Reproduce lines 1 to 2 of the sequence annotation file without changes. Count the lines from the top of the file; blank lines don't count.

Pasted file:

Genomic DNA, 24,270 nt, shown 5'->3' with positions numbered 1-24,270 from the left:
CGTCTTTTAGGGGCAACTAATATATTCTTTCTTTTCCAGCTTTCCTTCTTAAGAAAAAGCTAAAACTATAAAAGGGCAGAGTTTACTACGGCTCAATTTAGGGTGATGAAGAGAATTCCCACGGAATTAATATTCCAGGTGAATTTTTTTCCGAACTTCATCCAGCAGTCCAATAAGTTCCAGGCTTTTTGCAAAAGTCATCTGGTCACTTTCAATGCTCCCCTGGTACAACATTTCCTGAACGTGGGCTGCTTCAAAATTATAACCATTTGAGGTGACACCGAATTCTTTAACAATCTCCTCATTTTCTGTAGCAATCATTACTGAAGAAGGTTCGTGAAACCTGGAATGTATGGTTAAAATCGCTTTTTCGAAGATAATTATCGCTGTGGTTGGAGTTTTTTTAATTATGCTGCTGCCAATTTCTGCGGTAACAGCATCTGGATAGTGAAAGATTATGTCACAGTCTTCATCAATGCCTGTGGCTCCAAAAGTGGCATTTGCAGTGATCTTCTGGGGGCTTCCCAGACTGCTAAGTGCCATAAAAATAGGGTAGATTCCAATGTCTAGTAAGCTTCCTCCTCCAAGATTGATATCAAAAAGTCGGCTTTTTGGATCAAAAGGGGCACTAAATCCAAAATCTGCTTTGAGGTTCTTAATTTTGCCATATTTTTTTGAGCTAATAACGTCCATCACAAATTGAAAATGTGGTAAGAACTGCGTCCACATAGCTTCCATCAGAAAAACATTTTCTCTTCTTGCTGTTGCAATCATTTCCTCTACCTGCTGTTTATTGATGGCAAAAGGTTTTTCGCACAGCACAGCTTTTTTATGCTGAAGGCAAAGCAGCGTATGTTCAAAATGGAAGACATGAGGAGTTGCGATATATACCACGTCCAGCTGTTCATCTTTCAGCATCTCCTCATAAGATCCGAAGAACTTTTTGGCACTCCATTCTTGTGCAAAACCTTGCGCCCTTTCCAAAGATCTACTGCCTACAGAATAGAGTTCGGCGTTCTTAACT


Genomic DNA, 24,270 nt, shown 5'->3' with positions numbered 1-24,270 from the left:
CGTCTTTTAGGGGCAACTAATATATTCTTTCTTTTCCAGCTTTCCTTCTTAAGAAAAAGCTAAAACTATAAAAGGGCAGAGTTTACTACGGCTCAATTTAGGGTGATGAAGAGAATTCCCACGGAATTAATATTCCAGGTGAATTTTTTTCCGAACTTCATCCAGCAGTCCAATAAGTTCCAGGCTTTTTGCAAAAGTCATCTGGTCACTTTCAATGCTCCCCTGGTACAACATTTCCTGAACGTGGGCTGCTTCAAAATTATAACCATTTGAGGTGACACCGAATTCTTTAACAATCTCCTCATTTTCTGTAGCAATCATTACTGAAGAAGGTTCGTGAAACCTGGAATGTATGGTTAAAATCGCTTTTTCGAAGATAATTATCGCTGTGGTTGGAGTTTTTTTAATTATGCTGCTGCCAATTTCTGCGGTAACAGCATCTGGATAGTGAAAGATTATGTCACAGTCTTCATCAATGCCTGTGGCTCCAAAAGTGGCATTTGCAGTGATCTTCTGGGGGCTTCCCAGACTGCTAAGTGCCATAAAAATAGGGTAGATTCCAATGTCTAGTAAGCTTCCTCCTCCAAGATTGATATCAAAAAGTCGGCTTTTTGGATCAAAAGGGGCACTAAATCCAAAATCTGCTTTGAGGTTCTTAATTTTGCCATATTTTTTTGAGCTAATAACGTCCATCACAAATTGAAAATGTGGTAAGAACTGCGTCCACATAGCTTCCATCAGAAAAACATTTTCTCTTCTTGCTGTTGCAATCATTTCCTCTACCTGCTGTTTATTGATGGCAAAAGGTTTTTCGCACAGCACAGCTTTTTTATGCTGAAGGCAAAGCAGCGTATGTTCAAAATGGAAGACATGAGGAGTTGCGATATATACCACGTCCAGCTGTTCATCTTTCAGCATCTCCTCATAAGATCCGAAGAACTTTTTGGCACTCCATTCTTGTGCAAAACCTTGCGCCCTTTCCAAAGATCTACTGCCTACAGAATAGAGTTCGGCGTTCTTAACT